Franklin D. Rooosevelt gave a speech in 1942 that became a source of inspiration to Norwegians fighting the German occupation. The occasion was a handover ceremony of a ship to the Norwegian Navy. This is a well known quote:
If there is anyone who still wonders why this war is being fought, let him look to Norway. If there is anyone who has any delusions that this war could have been averted, let him look to Norway; and if there is anyone who doubts the democratic will to win, again I say, let him look to Norway.
Roosevelt praised the Norwegian resistance on several occasions, which may have been a response to an impression made by an American journalist that happened to be in Oslo the day the Nazis marched down the main street. He described shocked bystanders, but he was wrong to interpret this as indifference and acceptance. The Norwegian politicians may have been naive believing they could remain neutral, but there is no doubt about the willingness to fight, and there were a lot of unsung heroes all over the country, as well cooperation with Britain and the USA. The phrase look to Norway has had a nice ring to it ever since, but it’s just a distant memory now.
There seems to be a negative version today aimed at one of our neighbours. Look to Russia seems to be the slogan today. If it’s bad you can be sure Russia did it. No investigation or journalism is needed. We already know the truth. I noticed a comment on Facebook today where someone referred to an opponent’s argument as whataboutism. This is supposedly old Soviet tactics, and now Trump’s solution, which to many people is the same. It’s an attempt to discredit the opponent or to derail the discussion. If for example the USA accuses Russia of violating civil rights Putin could respond with multiple whatabouts from the USA. My own country likes to talk about how Russia and China violate human rights while the UN say we do the same, especially with regard to the prisoners and children’s rights.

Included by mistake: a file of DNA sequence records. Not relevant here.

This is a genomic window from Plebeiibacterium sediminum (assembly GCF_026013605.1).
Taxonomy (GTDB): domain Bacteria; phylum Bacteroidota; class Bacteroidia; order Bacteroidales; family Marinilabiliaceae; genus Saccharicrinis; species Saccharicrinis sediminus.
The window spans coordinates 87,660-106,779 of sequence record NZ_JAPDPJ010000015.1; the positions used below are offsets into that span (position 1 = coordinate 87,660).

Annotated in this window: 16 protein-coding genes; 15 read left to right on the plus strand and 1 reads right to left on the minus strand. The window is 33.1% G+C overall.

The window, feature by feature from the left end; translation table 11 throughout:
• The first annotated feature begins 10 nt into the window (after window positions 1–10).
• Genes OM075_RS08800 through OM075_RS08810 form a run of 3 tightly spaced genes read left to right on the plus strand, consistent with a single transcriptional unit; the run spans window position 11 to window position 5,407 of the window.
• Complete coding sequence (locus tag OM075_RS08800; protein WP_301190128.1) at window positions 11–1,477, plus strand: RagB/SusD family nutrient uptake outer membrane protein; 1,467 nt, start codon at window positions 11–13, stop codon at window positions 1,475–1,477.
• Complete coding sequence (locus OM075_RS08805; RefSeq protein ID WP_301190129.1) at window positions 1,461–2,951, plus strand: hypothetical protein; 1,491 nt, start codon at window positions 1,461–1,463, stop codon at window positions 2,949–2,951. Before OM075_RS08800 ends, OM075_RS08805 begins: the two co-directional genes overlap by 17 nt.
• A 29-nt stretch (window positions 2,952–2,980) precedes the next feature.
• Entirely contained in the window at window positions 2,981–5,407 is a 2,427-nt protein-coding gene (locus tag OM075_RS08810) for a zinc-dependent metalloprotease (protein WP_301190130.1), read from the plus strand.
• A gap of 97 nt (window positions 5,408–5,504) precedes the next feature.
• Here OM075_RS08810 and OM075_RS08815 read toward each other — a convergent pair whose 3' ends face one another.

We may conveniently pretend that whataboutism is a Soviet trick, and thus confirm the Trump-Russia connexion, but this is very old, probably as old as humankind. It starts in kindergarten, and these days politicians from both US parties can say what about Bill Clinton? The problem with moral indignation is that most people or the country they represent have done the same thing in the past, if not in the present as well. When we watch news coverage from a demonstration in a foreign country we don’t like, and the police break up the crowd with tear gas or water, we frequently say that only a totalitarian state would do that. A demonstration isn’t necessarily about creating chaos, but it is usually about change and using your democratic right to be heard in a society that wants to limit the people’s influence. So what about Ferguson, Paris, Belgium, London, Catalan, Australia and other countries?
Whataboutism was a new term to me, but it sounds very familiar. I wrote about the Hitler card or reduction to Hitler a while back, which means that sooner or later someone is going to compare someone else to Hitler. It happens in a lot of debates. They are both old rhetorical tricks and should be ignored without going into an argument where you defend yourself. It’s interesting how quickly we develop a moral indignation when we can point to someone else. It may feel amusing when China, Israel, Russia, North Korea or a number of Muslim countries point to our lack of democracy or respect for human life, but we don’t have any reason to feel superior. I guess this worked a long time ago, but Internet put a stop to it. Media did ocassionally intervene before that too. What about the Vietnam War and Watergate? What about Kissinger and the Russians? What about Kennedy and the Russians? What about most of Europe and eugenics before and after Hitler? What about most Western countries and the indigenous population?